Critical assessments of gender and sexuality with respect to biblical texts and contexts is the focus of the final section. Many of the contributions in this section reassess canonical and noncanonical texts to highlight its relevance in light of contemporary sociopolitical challenges related to gender and sexuality. Mukti Barton engages a womanist interpretive lens to broadly examine the larger concerns around the characterization of Zipporah and Miriam in Numbers 12, and to address the conundrum between Western feminist and womanist interpretations of texts on gender and racial injustice. Through an intersectional lens, Margaret Aymer examines how gender, race, and class oppression features in Rhoda’s depiction in Acts 12, and the implication of this when contextualized in the current experience of immigrant Black women in the American context. Lynn R. Huber through a queer-lesbian reading of the image of the Great Whore in Revelation 17–18, redirects the focus on this text as an apocalyptic rhetoric, to offer insights into a reassessment of the situation of LGBTQ community living in the United States.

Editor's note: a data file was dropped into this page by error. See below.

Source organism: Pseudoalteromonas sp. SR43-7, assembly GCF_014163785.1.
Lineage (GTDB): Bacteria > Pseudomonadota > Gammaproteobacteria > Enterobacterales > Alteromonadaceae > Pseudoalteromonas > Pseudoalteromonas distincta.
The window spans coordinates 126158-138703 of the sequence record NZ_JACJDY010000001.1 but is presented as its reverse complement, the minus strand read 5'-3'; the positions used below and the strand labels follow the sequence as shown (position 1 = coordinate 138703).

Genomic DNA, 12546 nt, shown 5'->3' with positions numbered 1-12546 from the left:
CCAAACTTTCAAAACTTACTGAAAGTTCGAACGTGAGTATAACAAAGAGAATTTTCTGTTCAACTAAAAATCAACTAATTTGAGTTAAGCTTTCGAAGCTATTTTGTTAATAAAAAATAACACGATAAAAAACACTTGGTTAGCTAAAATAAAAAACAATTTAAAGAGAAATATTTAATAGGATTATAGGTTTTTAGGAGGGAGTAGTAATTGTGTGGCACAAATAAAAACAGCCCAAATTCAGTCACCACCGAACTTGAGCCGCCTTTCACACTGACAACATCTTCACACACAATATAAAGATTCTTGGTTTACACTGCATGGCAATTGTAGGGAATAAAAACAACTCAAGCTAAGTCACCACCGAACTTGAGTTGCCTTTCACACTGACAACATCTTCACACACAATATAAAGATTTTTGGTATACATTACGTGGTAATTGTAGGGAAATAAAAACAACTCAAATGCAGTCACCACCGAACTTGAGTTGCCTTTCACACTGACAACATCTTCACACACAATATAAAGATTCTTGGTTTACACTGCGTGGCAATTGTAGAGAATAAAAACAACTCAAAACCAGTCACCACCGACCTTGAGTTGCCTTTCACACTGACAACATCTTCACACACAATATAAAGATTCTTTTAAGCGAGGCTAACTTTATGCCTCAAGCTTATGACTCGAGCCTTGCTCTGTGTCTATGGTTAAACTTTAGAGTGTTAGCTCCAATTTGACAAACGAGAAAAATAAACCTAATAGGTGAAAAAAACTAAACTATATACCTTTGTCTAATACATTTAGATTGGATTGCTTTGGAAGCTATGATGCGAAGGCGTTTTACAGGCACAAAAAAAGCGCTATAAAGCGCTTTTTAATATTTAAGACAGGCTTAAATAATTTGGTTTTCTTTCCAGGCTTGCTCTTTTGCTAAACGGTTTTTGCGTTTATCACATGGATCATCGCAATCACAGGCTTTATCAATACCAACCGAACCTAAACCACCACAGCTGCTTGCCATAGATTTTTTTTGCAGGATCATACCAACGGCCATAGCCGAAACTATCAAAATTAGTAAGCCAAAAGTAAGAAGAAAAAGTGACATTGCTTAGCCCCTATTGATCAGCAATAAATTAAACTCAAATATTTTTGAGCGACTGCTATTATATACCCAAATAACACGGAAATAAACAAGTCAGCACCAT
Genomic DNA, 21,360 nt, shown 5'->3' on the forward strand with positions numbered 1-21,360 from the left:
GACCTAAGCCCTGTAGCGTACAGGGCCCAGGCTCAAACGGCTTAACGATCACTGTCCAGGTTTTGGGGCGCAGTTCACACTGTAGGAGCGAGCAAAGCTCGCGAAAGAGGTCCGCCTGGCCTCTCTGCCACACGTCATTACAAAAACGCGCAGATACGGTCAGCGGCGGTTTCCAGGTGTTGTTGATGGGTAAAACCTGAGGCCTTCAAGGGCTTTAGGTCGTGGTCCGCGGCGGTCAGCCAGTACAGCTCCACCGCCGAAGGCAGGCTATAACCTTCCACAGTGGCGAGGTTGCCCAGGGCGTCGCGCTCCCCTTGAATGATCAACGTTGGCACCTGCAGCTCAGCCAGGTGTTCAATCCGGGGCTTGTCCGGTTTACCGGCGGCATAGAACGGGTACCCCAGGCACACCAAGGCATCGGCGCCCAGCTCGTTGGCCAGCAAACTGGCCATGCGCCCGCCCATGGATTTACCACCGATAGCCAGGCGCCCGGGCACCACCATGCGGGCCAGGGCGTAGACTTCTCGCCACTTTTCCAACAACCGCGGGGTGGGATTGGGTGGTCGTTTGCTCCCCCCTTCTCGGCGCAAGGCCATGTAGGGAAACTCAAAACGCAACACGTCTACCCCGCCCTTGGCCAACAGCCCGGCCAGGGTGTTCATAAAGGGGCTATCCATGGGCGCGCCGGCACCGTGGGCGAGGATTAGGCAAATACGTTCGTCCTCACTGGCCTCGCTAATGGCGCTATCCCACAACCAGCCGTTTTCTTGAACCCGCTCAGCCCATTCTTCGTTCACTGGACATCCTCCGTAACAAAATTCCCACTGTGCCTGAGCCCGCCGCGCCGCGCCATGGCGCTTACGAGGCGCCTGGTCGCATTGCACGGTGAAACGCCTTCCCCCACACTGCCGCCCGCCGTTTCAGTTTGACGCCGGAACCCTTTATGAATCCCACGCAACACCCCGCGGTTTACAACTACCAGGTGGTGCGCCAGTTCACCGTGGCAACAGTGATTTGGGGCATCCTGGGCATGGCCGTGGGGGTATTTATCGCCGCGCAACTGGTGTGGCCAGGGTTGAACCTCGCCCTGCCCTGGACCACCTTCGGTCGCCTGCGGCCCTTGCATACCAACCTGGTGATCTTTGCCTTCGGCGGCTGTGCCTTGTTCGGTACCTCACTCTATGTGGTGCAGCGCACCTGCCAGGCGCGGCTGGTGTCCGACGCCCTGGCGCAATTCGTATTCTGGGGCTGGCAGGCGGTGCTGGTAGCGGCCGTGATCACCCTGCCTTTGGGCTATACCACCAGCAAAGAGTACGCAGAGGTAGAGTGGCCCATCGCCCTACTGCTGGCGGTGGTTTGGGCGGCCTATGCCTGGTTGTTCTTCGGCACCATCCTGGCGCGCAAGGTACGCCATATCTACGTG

This collection is a tour de force on gender and sexuality in biblical studies. Its strength lies in the rich and extensive approaches that the contributing authors employed in filling crucial gaps on interpretation and contextualization of this topic in biblical studies. The conversations engender illuminating perspectives through a reconstruction, rethinking, and reconfiguration of old hermeneutical techniques in exploring biblical texts and contexts. As a researcher interested in Western antiquity, I found it particularly fascinating that many of the conversations exemplify and reinforce how insights into understanding of biblical contexts and histories are enriching for biblical hermeneutics.